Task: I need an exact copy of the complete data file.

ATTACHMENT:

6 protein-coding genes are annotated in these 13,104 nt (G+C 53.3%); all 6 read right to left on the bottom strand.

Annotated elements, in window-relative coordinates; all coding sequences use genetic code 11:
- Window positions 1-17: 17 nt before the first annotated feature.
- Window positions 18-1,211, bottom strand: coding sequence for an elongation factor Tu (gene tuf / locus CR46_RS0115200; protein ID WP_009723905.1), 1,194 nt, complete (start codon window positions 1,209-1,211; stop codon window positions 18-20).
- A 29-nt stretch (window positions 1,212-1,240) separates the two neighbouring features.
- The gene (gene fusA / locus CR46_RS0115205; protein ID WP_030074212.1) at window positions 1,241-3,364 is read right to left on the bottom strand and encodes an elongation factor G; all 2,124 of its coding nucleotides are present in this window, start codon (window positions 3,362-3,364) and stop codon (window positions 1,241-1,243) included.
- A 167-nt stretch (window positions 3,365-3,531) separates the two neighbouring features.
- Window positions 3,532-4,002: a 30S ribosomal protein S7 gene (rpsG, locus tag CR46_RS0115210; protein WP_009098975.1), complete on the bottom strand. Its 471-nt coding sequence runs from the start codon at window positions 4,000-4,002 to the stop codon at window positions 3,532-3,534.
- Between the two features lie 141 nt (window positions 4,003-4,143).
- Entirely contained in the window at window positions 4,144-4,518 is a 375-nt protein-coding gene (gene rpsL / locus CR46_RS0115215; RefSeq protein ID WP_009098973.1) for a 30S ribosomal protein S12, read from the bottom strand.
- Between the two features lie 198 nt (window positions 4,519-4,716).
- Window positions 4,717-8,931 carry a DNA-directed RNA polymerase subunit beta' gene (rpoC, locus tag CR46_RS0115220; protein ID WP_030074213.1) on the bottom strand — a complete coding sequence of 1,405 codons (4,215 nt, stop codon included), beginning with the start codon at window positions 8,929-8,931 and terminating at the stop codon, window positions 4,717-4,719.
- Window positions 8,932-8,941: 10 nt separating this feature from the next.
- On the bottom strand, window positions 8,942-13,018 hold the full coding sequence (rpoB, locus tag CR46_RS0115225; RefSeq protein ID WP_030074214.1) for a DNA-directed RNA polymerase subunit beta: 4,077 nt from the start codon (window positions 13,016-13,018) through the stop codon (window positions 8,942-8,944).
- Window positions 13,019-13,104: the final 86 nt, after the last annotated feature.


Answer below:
6 protein-coding genes are annotated in these 13,104 nt (G+C 53.3%); all 6 read right to left on the bottom strand.

Annotated elements, in window-relative coordinates; all coding sequences use genetic code 11:
- Window positions 1-17: 17 nt before the first annotated feature.
- Window positions 18-1,211, bottom strand: coding sequence for an elongation factor Tu (gene tuf / locus CR46_RS0115200; protein ID WP_009723905.1), 1,194 nt, complete (start codon window positions 1,209-1,211; stop codon window positions 18-20).
- A 29-nt stretch (window positions 1,212-1,240) separates the two neighbouring features.
- The gene (gene fusA / locus CR46_RS0115205; protein ID WP_030074212.1) at window positions 1,241-3,364 is read right to left on the bottom strand and encodes an elongation factor G; all 2,124 of its coding nucleotides are present in this window, start codon (window positions 3,362-3,364) and stop codon (window positions 1,241-1,243) included.
- A 167-nt stretch (window positions 3,365-3,531) separates the two neighbouring features.
- Window positions 3,532-4,002: a 30S ribosomal protein S7 gene (rpsG, locus tag CR46_RS0115210; protein WP_009098975.1), complete on the bottom strand. Its 471-nt coding sequence runs from the start codon at window positions 4,000-4,002 to the stop codon at window positions 3,532-3,534.
- Between the two features lie 141 nt (window positions 4,003-4,143).
- Entirely contained in the window at window positions 4,144-4,518 is a 375-nt protein-coding gene (gene rpsL / locus CR46_RS0115215; RefSeq protein ID WP_009098973.1) for a 30S ribosomal protein S12, read from the bottom strand.
- Between the two features lie 198 nt (window positions 4,519-4,716).
- Window positions 4,717-8,931 carry a DNA-directed RNA polymerase subunit beta' gene (rpoC, locus tag CR46_RS0115220; protein ID WP_030074213.1) on the bottom strand — a complete coding sequence of 1,405 codons (4,215 nt, stop codon included), beginning with the start codon at window positions 8,929-8,931 and terminating at the stop codon, window positions 4,717-4,719.
- Window positions 8,932-8,941: 10 nt separating this feature from the next.
- On the bottom strand, window positions 8,942-13,018 hold the full coding sequence (rpoB, locus tag CR46_RS0115225; RefSeq protein ID WP_030074214.1) for a DNA-directed RNA polymerase subunit beta: 4,077 nt from the start codon (window positions 13,016-13,018) through the stop codon (window positions 8,942-8,944).
- Window positions 13,019-13,104: the final 86 nt, after the last annotated feature.